Washington, Aug 13 (ANI): The circadian rhythms or biological "clocks" in some insects can make them far more susceptible to pesticides at some times of the day instead of others, reveal researchers at Oregon State University.
The scientists said that with further research, they can tap into this genetic characteristic, identify the times that a target insect is most vulnerable to a specific pesticide, and use that information to increase the effectiveness, reduce costs and decrease the amounts of pesticide necessary for insect control.
The researchers said that such approaches may also be highly useful in programs of "integrated pest management," which aim to minimize pesticide use, prevent development of resistance to pesticides, and use a broad range of physical or chemical control measures to enhance the long-term effectiveness of an insect control program in crop agriculture.
"We found that it took triple the dose of one pesticide to have the same lethal effect on fruit flies at the time of day their defenses were strongest, compared to when they were weakest. A different pesticide took twice the dose. This makes it pretty clear that the time of day of an exposure to a pesticide can make a huge difference in its effectiveness," said Louisa Hooven, a postdoctoral fellow in the OSU Department of Zoology and lead author on the study.
In the study, circadian rhythms appear to coordinate "xenobiotic metabolizing" genes, or the genes responsible for breaking down and detoxifying various poisons, such as pesticides.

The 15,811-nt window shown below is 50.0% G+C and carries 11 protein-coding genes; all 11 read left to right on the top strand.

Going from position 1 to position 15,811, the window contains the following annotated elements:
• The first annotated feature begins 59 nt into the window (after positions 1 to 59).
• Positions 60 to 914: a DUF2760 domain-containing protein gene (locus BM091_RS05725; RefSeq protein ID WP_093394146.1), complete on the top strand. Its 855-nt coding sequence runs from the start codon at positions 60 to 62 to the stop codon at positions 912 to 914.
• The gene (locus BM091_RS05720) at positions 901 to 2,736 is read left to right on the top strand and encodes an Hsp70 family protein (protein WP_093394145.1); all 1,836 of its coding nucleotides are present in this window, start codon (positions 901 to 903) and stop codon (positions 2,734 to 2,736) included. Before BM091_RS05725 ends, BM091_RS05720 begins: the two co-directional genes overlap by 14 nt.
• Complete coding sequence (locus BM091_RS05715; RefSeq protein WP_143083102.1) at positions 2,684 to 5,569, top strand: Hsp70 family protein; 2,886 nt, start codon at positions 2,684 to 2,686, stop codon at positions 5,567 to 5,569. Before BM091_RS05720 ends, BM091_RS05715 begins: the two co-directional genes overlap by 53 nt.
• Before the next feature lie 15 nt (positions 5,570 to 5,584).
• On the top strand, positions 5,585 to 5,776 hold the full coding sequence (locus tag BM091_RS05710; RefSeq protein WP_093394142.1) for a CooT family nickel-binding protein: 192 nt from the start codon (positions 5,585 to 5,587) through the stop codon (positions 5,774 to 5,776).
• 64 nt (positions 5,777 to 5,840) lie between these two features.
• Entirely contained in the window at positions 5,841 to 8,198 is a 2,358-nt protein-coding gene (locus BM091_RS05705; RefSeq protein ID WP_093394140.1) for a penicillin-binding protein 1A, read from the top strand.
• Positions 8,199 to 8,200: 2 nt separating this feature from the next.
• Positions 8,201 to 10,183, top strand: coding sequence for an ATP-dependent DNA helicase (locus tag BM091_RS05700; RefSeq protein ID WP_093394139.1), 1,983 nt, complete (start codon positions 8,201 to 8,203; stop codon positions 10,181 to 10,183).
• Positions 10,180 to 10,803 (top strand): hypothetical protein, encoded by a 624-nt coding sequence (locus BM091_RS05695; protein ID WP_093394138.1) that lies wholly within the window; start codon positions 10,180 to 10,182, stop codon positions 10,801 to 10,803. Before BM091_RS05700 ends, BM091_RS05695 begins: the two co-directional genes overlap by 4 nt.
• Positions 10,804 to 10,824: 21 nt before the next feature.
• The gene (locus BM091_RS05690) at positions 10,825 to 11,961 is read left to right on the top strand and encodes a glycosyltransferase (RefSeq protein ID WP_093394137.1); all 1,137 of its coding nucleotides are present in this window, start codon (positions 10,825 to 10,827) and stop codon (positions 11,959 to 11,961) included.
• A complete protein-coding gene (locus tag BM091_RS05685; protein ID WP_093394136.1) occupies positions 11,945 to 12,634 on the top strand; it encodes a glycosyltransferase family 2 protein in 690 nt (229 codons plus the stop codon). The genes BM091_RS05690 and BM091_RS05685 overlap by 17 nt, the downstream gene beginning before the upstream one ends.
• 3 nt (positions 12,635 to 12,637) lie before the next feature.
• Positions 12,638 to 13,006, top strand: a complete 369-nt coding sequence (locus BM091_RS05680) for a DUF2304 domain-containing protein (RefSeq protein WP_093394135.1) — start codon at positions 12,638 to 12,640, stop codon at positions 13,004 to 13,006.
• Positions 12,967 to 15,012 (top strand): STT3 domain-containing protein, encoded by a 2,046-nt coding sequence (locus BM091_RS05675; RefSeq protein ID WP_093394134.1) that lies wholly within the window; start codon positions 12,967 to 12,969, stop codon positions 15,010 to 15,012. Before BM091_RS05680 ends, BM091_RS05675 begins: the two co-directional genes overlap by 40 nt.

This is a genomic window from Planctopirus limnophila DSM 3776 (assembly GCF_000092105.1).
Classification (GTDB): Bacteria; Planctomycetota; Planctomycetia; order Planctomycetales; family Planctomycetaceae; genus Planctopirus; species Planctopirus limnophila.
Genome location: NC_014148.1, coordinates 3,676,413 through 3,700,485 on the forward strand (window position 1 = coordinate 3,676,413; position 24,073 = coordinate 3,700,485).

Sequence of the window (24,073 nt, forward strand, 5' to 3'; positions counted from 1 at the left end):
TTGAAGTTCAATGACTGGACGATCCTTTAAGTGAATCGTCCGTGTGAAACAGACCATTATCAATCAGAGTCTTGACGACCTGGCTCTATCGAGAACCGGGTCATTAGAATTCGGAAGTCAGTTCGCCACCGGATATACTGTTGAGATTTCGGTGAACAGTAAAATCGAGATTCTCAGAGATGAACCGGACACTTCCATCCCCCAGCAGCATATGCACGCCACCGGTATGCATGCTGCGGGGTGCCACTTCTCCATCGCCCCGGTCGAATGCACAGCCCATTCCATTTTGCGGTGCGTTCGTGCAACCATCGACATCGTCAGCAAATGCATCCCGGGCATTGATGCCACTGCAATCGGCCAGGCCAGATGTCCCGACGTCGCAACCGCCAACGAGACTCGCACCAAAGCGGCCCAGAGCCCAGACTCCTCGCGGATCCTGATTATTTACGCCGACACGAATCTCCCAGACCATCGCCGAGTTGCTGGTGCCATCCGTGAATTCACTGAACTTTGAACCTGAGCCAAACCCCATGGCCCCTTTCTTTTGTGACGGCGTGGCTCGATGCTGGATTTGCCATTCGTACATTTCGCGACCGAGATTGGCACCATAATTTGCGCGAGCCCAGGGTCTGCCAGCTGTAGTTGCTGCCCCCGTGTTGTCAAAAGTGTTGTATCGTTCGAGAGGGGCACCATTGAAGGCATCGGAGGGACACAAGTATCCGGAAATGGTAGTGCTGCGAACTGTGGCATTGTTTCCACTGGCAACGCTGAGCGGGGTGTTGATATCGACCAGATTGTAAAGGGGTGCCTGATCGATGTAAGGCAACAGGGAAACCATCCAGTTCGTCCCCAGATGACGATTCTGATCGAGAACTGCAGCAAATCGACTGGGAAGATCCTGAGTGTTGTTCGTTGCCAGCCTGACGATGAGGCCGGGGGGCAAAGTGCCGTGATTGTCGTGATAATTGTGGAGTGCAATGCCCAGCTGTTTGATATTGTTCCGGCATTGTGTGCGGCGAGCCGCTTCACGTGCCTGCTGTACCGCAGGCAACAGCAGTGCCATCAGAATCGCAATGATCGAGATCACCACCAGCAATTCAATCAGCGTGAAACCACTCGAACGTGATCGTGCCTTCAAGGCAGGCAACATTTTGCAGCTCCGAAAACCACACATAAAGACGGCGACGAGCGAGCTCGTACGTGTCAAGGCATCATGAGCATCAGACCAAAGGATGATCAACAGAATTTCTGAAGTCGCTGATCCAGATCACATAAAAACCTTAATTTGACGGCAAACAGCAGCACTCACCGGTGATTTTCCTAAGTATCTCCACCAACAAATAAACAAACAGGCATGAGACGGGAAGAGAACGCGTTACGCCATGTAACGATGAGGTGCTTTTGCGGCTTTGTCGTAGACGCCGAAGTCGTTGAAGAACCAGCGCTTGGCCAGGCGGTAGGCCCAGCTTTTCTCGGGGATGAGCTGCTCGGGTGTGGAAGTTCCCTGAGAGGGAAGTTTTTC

Besides it is also possible that circadian clocks may also affect absorption, distribution, excretion, and molecular targets of toxicity.
"This rhythmic defense mechanism may have evolved in order to disarm the noxious compounds that plants produce to avoid being eaten by an insect," said a co-author of the study.
The study found that insect defenses against two commonly used pesticides, propoxur and fipronil, were strongest during mid-day, and weakest around dawn, dusk or the middle of the night.
The effectiveness of two other pesticides studied - deltamethrin and malathion - did not seem to be so strongly associated with time of day, at least with fruit flies.
"For this approach to be useful in agriculture or other places pesticides are used, we will need to test specific insects against specific pesticides, and we will probably find differences in time of maximum effectiveness for various pest-pesticide configurations. In some cases we may be able to greatly improve the effectiveness of pesticides or allow the use of reduced doses," said the co-author.
Although many pesticides have a residual effect, the researchers said, the timing of the first exposure could be critical.
The OSU researchers said that the new findings are also another example of how circadian rhythms are important in other detoxification systems in biology.
They said that in human medicine, a field called "chronopharmacology" is already developing, based on the observation that some medications are far more effective if administered at one time of the day instead of another.
"Our study strongly suggest that time of day should be included in insect control strategies and human risk assessment of chemical exposures, including pesticides. In some cases, the clock, together with the dose, may make the poison," said the researchers.
The findings were recently published in PLoS ONE, a professional journal. (ANI)